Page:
In Spider-Man, we started to develop the media - we locked in our camera moves - three years before we opened the attraction, which got us stuck with some camera moves we didn't want to use in the end. They weren't ideal to give us the proper motion. But we're about to change that, too, because we're working on re-doing the Spider-Man attraction. What we've learned from Transformers, we're applying to Spider-Man now.
It [Transformers] is the most action-packed ride experience we're ever created with the visuals, but it's easy to ride. With the technology available to us, we can create a much smoother ride experience that really supports what's going on in the visuals. It's still limited to 42 inches because of the safety restraints, but its very comfortable. You can ride it multiple times and it's a real pleasure.
John: A nice thing for us, as the operators, is that Universal Creative always has the operators in early to help work on that. The way I look at it is, you can have the greatest, coolest thing in the world, but if only 10 people per hour can see it, it's never going to get built. We start out, from the beginning - we know what we want to do as far as capacity; we know how to make that happen. And then they let us come in and poke holes in it: How will this not work? How can we not get 2,000 people per hour - what are the things that would prohibit that, and then they work with us on [fixing] those parameters. To get a commitment from upper management to put a lot of money out for an attraction, it's got to get a lot of people through and sell a lot of tickets.
Universal Studios Singapore's John Hallenbeck
My entire career in theme parks has been with Universal and I'm really happy that we've been allowed to do that. I've not worked for other companies, but I've heard that operations is kind of an afterthought in a lot of different places, and it has never been that way here. From queue design to graphic design, we have a voice.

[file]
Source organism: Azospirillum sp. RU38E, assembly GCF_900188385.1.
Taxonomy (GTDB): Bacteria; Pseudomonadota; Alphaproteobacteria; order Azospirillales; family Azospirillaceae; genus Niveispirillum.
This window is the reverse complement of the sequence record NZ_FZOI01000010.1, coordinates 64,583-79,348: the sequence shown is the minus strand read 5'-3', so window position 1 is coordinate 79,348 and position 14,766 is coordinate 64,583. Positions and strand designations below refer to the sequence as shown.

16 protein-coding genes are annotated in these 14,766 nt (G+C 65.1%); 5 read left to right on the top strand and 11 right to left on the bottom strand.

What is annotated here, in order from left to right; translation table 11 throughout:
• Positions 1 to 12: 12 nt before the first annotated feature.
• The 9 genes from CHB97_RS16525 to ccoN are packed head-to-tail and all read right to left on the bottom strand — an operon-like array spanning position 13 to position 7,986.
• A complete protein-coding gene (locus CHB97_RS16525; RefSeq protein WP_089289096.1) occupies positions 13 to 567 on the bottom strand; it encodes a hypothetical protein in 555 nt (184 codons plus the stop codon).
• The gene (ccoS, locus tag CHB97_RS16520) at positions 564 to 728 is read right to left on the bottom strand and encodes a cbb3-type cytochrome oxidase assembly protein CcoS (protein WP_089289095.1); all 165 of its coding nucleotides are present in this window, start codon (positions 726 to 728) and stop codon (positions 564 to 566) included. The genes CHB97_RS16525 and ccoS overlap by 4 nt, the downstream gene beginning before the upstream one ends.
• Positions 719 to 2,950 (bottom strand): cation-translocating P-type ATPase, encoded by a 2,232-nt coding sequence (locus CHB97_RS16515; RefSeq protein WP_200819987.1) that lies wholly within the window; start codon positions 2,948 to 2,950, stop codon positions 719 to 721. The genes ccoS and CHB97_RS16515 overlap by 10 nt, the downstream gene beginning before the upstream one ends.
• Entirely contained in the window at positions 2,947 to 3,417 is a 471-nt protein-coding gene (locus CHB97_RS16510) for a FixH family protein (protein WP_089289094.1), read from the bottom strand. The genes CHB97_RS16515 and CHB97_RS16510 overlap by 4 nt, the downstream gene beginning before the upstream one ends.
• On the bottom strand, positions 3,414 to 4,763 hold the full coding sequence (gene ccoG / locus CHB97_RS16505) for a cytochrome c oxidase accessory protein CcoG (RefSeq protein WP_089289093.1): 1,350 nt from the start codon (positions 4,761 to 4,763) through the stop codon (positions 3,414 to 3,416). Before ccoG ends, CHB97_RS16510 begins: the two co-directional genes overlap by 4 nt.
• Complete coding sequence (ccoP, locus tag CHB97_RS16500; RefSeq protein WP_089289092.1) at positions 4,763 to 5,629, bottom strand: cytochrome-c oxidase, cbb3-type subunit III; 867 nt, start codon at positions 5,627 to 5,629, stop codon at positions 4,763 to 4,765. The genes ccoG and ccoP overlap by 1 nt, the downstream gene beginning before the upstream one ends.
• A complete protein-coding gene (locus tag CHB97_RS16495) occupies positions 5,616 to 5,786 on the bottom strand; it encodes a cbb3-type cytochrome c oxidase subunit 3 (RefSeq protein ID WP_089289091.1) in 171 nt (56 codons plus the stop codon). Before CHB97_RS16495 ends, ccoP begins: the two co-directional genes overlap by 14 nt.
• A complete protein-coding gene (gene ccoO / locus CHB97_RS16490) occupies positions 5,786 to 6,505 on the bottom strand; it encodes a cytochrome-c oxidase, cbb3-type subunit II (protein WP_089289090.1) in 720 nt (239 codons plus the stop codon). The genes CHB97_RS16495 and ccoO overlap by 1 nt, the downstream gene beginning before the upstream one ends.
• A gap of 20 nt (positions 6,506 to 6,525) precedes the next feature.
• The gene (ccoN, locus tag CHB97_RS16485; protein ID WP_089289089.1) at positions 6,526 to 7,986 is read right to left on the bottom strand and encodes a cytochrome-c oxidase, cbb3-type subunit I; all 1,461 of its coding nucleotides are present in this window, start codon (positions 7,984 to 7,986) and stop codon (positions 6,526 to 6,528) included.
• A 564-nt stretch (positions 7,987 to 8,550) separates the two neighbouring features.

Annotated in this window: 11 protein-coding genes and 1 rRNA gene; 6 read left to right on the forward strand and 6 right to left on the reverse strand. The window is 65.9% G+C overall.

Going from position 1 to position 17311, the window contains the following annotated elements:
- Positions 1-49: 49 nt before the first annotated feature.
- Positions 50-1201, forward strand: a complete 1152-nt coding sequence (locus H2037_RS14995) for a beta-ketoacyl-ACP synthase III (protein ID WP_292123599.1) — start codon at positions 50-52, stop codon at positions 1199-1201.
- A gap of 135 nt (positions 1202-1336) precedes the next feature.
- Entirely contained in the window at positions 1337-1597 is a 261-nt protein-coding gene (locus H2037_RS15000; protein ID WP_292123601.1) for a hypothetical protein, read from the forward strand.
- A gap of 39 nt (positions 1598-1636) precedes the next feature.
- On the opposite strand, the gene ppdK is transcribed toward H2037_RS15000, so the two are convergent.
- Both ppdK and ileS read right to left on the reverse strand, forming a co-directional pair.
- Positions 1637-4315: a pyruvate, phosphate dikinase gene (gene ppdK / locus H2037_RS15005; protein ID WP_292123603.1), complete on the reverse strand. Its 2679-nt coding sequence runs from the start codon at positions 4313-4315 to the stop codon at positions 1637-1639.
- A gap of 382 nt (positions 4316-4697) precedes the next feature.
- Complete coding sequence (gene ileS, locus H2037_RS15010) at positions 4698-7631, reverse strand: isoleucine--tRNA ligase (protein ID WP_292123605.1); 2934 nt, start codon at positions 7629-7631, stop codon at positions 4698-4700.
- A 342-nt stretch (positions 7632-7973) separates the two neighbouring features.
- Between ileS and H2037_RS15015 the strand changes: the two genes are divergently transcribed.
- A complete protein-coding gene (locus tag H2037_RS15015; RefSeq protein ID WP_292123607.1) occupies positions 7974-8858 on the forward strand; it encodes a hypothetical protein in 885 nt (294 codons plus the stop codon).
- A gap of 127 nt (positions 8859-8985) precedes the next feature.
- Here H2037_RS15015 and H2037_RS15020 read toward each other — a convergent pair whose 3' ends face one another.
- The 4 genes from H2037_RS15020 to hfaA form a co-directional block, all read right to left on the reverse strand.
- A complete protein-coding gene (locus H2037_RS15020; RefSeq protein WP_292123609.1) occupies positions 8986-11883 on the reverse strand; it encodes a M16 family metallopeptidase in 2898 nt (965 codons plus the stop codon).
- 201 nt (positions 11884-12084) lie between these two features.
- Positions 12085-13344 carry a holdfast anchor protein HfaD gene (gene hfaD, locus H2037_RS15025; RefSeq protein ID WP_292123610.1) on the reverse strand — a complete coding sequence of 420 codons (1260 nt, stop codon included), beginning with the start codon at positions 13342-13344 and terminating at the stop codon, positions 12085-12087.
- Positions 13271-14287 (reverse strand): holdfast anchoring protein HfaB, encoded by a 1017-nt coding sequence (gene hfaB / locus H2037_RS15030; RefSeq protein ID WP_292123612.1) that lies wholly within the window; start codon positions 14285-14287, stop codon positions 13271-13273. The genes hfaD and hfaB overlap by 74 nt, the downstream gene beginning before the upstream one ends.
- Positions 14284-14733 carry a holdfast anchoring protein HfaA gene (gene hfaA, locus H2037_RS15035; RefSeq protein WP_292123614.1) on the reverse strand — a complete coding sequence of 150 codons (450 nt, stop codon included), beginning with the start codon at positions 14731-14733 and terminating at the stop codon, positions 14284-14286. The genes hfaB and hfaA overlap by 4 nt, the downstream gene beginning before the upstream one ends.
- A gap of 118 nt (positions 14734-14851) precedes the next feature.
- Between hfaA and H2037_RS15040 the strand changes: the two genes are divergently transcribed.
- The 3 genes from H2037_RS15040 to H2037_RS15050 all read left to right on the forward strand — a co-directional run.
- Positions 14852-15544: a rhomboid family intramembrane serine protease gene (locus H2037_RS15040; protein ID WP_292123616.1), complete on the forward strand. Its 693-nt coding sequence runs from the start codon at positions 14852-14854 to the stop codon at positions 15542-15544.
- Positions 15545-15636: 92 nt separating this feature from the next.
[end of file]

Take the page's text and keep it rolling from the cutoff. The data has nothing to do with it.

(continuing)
A good example of that? In Asia, people are more predisposed to have motion sickness. It's just something that we've noticed. So we sat down, months before everything was finished, and we went through the ride profile and Thierry's group said, will this work? It ended up that this is the profile they're using everywhere and it does work here - it's been proven in the few weeks we've been in technical rehearsal. You don't want this great thing, then everyone's getting off the ride and not feeling well. It turns out we were successful in doing that then and making it what it is now.
Robert: The top question I've gotten about Transformers from my readers is: Is this coming to Orlando? And for a broader question, which gets to the recent rumors is, how do you decide what moves from one park to another park? Is there a drive to make all the Universal parks be the same, or do you want things that are unique to specific parks that never go someplace else?